J.T. McIntosh was born James Murdoch MacGregor on February 14, 1925 and died some time in 2008 or late 2007. He used a variation of his primary pseudonym for most of his writing, occasionally spelling it MacIntosh or M’Intosh. When he wrote in collaboration with Frank Parnell, they published as Gregory Francis, and he used Stuart Winsor for works written with Jeff Mason.
His first story, “The Curfew Tolls” appeared in Astounding Science Fiction in 1950 and three years later he published his debut novel, World Out of Mind. In addition to his science fiction, he also wrote a couple of detective novels and in 1956 he collaborated on the screenplay for the film Satellite in the Sky. He retired from writing in 1979 after publishing the novel A Planet Called Utopia.
Tom Godwin’s short story, “The Cold Equations” was published in the August 1954 issue of Astounding Science Fiction. Over the years, many authors have written stories which attempt to resolve the dilemma that Godwin described. In the June 1963 issue of Astounding Science Fact Science Fiction, J.T. McIntosh wrote a story which in many ways was reminiscent of Godwin’s original piece.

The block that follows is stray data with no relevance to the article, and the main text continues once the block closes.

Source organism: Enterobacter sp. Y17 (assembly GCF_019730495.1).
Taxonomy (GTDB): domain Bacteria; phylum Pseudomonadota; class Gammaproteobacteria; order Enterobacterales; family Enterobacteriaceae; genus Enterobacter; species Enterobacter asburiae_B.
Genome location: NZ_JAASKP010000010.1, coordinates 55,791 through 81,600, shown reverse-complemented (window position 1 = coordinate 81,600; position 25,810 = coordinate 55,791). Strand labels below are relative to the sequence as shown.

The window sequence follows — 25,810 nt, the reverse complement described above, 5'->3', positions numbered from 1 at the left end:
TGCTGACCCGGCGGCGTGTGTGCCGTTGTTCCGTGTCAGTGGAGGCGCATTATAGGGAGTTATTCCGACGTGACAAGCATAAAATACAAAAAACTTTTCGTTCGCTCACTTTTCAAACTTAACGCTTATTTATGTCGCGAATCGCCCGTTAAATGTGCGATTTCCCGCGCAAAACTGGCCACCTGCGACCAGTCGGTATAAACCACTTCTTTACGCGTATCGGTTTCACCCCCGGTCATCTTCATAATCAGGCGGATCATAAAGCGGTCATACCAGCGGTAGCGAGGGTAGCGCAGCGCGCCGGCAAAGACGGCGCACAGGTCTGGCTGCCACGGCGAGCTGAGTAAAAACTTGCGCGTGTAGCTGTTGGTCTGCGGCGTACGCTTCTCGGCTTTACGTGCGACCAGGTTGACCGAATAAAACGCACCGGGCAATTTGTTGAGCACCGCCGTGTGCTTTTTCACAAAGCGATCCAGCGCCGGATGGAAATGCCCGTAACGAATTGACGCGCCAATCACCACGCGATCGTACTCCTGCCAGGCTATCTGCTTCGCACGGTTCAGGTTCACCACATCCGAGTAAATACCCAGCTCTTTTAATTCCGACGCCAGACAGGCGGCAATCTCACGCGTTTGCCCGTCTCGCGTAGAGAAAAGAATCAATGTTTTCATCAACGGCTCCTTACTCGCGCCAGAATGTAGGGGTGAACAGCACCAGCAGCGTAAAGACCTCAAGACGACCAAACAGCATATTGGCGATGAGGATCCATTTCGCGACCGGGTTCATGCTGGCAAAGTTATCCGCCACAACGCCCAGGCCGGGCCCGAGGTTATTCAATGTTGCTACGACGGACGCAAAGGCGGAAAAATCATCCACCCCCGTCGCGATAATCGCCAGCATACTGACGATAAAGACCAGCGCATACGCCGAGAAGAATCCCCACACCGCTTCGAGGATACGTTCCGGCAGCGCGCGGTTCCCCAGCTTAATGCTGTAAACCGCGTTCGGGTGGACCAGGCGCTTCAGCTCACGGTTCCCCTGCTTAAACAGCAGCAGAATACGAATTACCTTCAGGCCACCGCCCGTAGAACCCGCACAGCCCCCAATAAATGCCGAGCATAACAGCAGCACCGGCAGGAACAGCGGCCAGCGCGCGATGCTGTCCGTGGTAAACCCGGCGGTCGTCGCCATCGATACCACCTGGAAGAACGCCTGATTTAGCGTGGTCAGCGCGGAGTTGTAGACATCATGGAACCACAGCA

“Hermit” is the tale of Experimental Station Officer Duncan Clement, on duty at Station 47 for ten months of a year-long stint. Located in a secluded area of space, his orders are to destroy any terrestrial ship that attempts a landing. When he hears a distress call from a lifeboat with a single young woman on board, he decides to rebel against his orders.
The woman turns out to be, or claim to be, Lesley Kay, the seventeen year old daughter of a Senator. The gender politics of McIntosh’s story are dated and somewhat jarring. Although Clement’s age is never revealed, McIntosh continuously tries, without much success, to build up a sexual tension between the two characters and many of Clements actions, which McIntosh himself notes, are the result of the fact that the lifeboat’s passenger is female.